Brands in Film – Best Practices

Coca Cola, Nike, Reebok, Adidas, UPS, McDonalds, FedEx, Dairy Queen, Kodak. You may be wondering what these brand names have in common. These brand names (and many others) all represent trademarks. “That sounds expensive! How can I afford to have the protagonist in my movie drink a Pepsi and eat a slice of Domino’s pizza at dinner? I have to cover all the labels.” Unfortunately, most filmmakers think so. The idea that producers would have to seek permission and spend more of their dwindling production budget to use every label, sign, or clapboard in their film isn’t entirely true. This concept is a very misunderstood term in trademark law.

The important part of a brand is what the brand represents. A trademark represents the source — it identifies who made the goods you buy or who provided the services you enjoy. So the big question remains: “Am I allowed to use another person’s trademark in my film?”

The good news is that as a filmmaker, you have every right to include a trademark in your film. You have the right to include the trademark in your film as long as the trademark or the product bearing the trademark is used as intended without the use being abnormal or unusual. Therefore, as long as a filmmaker uses a mark or logo as intended and does not disparage or defame the mark or logo in your film, you may use that mark or logo without asking permission. Easy right?

As with any other rule, there is always a caveat. You, as a filmmaker, have no right to commit trade libel, even in the name of entertainment. Trade defamation occurs when a product or service is falsely accused of having a bad quality. For example, if you show someone in your film eating a McDonald’s hamburger, that person would immediately faint because the food was toxic, which would slander the brand.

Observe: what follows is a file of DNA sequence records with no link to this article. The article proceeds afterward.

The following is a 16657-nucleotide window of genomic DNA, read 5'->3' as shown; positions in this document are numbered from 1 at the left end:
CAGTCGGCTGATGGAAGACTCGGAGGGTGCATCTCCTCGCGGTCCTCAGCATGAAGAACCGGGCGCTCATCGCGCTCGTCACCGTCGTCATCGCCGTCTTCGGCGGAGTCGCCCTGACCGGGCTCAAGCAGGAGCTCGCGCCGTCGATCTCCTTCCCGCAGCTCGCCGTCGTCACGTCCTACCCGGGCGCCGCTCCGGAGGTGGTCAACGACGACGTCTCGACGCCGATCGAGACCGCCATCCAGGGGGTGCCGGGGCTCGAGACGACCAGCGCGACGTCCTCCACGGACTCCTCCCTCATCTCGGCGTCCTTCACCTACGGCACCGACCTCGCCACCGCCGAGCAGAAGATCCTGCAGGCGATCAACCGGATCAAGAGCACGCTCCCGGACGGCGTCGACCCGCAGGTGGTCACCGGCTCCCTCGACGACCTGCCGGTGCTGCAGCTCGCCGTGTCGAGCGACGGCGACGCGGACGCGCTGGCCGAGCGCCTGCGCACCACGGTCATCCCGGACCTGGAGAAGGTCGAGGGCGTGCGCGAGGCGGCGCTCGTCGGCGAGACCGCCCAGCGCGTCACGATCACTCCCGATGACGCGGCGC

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Another important question to ask goes something like this: “So if I can use a trademark in my film in a non-defamatory way, why would I want to pay a royalty to have it deleted?” While the law does not require filmmakers to obtain permission to use these items in film or television shows, there may still be good business reasons to do so. For example, broadcast television is an advertising-financed medium. So if you’ve used Coca-Cola labels on every drink, and those drinks are prominently displayed on the TV screen, you’ve essentially given Coca-Cola free airtime.

I don’t think the network broadcasting your show would be too keen on giving away free airtime. Additionally, as a filmmaker, you may be able to create more than one film. By showing good faith and possibly paying or asking permission to use a trademark in your current film, the trademark owner may be willing to support or even fund part of your project (provided, of course, that the trademark owner allows the use of their product or film). liked his brand in the film). While permission to use a logo or trademark is not always required, it can still make good business sense to seek permission.

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